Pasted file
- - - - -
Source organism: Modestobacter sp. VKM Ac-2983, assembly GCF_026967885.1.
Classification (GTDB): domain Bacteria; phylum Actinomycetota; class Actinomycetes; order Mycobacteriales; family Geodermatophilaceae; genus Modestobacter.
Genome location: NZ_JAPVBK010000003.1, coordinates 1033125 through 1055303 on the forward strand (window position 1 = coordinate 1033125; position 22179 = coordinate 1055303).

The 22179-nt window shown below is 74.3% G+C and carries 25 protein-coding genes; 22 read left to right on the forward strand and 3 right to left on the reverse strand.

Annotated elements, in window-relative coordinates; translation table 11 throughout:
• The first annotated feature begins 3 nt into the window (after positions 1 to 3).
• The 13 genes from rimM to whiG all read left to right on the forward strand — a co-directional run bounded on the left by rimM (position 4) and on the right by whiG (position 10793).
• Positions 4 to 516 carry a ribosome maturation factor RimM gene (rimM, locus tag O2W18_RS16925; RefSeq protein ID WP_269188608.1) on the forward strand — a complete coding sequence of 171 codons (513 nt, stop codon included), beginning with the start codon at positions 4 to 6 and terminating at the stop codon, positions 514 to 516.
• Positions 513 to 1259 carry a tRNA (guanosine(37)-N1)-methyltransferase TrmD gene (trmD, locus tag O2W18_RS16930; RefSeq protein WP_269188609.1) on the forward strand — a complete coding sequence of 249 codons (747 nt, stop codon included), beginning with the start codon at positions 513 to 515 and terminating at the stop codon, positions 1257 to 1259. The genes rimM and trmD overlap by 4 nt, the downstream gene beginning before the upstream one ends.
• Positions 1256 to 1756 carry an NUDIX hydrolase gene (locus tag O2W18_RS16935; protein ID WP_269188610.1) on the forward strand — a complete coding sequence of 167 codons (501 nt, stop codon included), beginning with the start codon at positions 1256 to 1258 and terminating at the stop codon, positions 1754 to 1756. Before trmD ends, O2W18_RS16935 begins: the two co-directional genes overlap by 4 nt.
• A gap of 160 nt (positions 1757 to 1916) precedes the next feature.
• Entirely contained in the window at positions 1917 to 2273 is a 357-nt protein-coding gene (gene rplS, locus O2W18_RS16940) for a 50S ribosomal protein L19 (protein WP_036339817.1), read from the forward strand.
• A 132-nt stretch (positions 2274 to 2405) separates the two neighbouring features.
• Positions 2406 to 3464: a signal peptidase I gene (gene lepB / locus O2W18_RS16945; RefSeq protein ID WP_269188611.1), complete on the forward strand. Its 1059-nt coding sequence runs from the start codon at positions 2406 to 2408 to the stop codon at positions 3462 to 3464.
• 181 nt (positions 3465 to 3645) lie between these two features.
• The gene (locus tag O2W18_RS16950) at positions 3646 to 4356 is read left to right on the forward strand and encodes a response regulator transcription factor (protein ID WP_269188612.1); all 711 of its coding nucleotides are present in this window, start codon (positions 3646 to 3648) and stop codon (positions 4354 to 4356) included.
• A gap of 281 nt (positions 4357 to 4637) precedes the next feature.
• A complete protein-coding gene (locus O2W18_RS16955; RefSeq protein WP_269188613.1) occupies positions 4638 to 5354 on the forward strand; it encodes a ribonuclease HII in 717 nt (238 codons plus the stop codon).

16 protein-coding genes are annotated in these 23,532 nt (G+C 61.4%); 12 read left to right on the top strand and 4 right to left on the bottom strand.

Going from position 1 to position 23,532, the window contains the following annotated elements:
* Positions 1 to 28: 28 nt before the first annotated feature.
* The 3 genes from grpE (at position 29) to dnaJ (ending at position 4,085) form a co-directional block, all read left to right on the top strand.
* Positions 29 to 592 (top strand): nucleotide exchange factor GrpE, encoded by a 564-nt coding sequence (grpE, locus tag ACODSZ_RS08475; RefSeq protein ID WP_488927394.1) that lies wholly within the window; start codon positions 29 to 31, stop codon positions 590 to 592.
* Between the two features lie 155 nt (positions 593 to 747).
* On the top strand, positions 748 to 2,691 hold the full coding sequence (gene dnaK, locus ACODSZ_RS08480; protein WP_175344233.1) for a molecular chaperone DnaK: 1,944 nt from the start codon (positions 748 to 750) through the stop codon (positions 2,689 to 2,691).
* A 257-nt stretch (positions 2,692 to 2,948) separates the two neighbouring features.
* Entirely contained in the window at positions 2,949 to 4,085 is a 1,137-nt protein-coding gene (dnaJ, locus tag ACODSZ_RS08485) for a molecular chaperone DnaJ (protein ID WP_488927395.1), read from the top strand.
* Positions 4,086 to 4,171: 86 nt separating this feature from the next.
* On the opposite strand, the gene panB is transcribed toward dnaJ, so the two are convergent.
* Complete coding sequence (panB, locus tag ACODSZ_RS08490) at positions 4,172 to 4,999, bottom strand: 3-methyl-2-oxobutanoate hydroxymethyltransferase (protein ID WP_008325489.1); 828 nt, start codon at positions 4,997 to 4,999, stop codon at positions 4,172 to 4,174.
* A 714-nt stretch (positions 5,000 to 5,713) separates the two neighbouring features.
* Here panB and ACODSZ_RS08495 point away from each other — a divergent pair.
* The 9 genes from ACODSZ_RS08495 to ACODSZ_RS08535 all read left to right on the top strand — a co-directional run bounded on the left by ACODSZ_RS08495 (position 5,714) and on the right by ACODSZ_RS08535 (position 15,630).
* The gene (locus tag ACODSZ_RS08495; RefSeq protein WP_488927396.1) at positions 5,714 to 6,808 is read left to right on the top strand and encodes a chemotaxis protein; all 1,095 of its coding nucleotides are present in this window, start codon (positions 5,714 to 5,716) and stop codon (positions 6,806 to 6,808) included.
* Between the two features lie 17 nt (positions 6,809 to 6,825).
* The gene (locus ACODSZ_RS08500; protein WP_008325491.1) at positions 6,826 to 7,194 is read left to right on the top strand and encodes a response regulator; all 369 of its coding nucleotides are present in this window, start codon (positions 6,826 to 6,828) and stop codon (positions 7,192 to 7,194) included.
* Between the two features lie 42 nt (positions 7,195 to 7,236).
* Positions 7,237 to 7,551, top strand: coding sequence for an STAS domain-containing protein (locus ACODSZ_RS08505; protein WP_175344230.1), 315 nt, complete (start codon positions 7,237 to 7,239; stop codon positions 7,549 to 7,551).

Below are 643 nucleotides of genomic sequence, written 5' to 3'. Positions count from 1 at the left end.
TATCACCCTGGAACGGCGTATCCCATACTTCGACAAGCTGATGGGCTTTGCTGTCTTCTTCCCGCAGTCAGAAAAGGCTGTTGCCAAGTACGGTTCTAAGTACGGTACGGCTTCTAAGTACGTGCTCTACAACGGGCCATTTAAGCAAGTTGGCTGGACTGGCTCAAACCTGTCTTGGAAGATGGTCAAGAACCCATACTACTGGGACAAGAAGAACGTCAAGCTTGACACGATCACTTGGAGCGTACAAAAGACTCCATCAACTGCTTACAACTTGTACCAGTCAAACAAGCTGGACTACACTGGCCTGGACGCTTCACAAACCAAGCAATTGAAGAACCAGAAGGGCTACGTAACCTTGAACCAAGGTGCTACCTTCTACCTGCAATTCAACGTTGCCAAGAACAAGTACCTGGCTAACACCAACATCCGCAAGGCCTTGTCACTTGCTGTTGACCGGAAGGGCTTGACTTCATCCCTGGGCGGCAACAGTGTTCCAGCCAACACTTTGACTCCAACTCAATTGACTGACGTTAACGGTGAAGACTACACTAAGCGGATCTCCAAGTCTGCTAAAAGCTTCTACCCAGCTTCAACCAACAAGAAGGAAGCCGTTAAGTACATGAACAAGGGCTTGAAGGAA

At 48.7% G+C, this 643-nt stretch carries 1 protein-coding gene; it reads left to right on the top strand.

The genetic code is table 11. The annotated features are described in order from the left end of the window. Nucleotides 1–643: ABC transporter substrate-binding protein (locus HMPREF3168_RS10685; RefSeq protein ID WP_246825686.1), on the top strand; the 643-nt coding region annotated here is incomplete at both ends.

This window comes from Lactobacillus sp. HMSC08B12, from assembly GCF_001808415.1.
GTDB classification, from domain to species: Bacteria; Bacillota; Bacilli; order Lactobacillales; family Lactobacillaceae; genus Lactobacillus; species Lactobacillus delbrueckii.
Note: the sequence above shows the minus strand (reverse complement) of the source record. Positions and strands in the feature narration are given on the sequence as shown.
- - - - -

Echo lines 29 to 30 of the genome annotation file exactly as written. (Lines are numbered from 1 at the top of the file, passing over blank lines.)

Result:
* On the opposite strand, the gene panB is transcribed toward dnaJ, so the two are convergent.
* Complete coding sequence (panB, locus tag ACODSZ_RS08490) at positions 4,172 to 4,999, bottom strand: 3-methyl-2-oxobutanoate hydroxymethyltransferase (protein ID WP_008325489.1); 828 nt, start codon at positions 4,997 to 4,999, stop codon at positions 4,172 to 4,174.